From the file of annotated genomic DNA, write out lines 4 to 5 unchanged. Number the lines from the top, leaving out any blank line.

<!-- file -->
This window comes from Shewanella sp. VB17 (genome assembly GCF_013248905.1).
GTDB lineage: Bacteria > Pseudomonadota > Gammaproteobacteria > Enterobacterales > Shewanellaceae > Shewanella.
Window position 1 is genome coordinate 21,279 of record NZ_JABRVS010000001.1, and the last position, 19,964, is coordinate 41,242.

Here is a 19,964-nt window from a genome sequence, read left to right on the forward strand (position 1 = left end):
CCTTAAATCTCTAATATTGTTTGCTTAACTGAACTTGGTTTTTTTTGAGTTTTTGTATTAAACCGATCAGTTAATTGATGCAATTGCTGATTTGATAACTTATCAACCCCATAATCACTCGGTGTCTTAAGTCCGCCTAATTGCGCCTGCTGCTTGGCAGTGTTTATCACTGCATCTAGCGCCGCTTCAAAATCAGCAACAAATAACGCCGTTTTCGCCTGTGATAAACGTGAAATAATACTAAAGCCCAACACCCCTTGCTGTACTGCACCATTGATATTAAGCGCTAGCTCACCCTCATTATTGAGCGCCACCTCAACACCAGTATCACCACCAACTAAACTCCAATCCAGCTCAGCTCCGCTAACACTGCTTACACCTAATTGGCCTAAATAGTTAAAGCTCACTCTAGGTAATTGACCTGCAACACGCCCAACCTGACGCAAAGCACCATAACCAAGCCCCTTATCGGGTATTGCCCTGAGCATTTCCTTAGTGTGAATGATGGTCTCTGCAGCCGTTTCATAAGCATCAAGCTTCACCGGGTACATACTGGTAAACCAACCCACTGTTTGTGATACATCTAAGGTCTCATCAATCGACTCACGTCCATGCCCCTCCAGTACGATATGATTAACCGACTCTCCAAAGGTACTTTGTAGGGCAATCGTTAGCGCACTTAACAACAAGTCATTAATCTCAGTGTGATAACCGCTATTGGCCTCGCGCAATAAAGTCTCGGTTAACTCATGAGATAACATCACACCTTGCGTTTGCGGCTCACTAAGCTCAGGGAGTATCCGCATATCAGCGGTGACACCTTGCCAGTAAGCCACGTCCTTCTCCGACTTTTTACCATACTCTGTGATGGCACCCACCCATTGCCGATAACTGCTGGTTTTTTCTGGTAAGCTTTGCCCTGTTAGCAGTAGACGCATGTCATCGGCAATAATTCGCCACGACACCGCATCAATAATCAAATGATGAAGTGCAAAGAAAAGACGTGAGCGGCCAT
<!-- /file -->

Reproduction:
Here is a 19,964-nt window from a genome sequence, read left to right on the forward strand (position 1 = left end):
CCTTAAATCTCTAATATTGTTTGCTTAACTGAACTTGGTTTTTTTTGAGTTTTTGTATTAAACCGATCAGTTAATTGATGCAATTGCTGATTTGATAACTTATCAACCCCATAATCACTCGGTGTCTTAAGTCCGCCTAATTGCGCCTGCTGCTTGGCAGTGTTTATCACTGCATCTAGCGCCGCTTCAAAATCAGCAACAAATAACGCCGTTTTCGCCTGTGATAAACGTGAAATAATACTAAAGCCCAACACCCCTTGCTGTACTGCACCATTGATATTAAGCGCTAGCTCACCCTCATTATTGAGCGCCACCTCAACACCAGTATCACCACCAACTAAACTCCAATCCAGCTCAGCTCCGCTAACACTGCTTACACCTAATTGGCCTAAATAGTTAAAGCTCACTCTAGGTAATTGACCTGCAACACGCCCAACCTGACGCAAAGCACCATAACCAAGCCCCTTATCGGGTATTGCCCTGAGCATTTCCTTAGTGTGAATGATGGTCTCTGCAGCCGTTTCATAAGCATCAAGCTTCACCGGGTACATACTGGTAAACCAACCCACTGTTTGTGATACATCTAAGGTCTCATCAATCGACTCACGTCCATGCCCCTCCAGTACGATATGATTAACCGACTCTCCAAAGGTACTTTGTAGGGCAATCGTTAGCGCACTTAACAACAAGTCATTAATCTCAGTGTGATAACCGCTATTGGCCTCGCGCAATAAAGTCTCGGTTAACTCATGAGATAACATCACACCTTGCGTTTGCGGCTCACTAAGCTCAGGGAGTATCCGCATATCAGCGGTGACACCTTGCCAGTAAGCCACGTCCTTCTCCGACTTTTTACCATACTCTGTGATGGCACCCACCCATTGCCGATAACTGCTGGTTTTTTCTGGTAAGCTTTGCCCTGTTAGCAGTAGACGCATGTCATCGGCAATAATTCGCCACGACACCGCATCAATAATCAAATGATGAAGTGCAAAGAAAAGACGTGAGCGGCCAT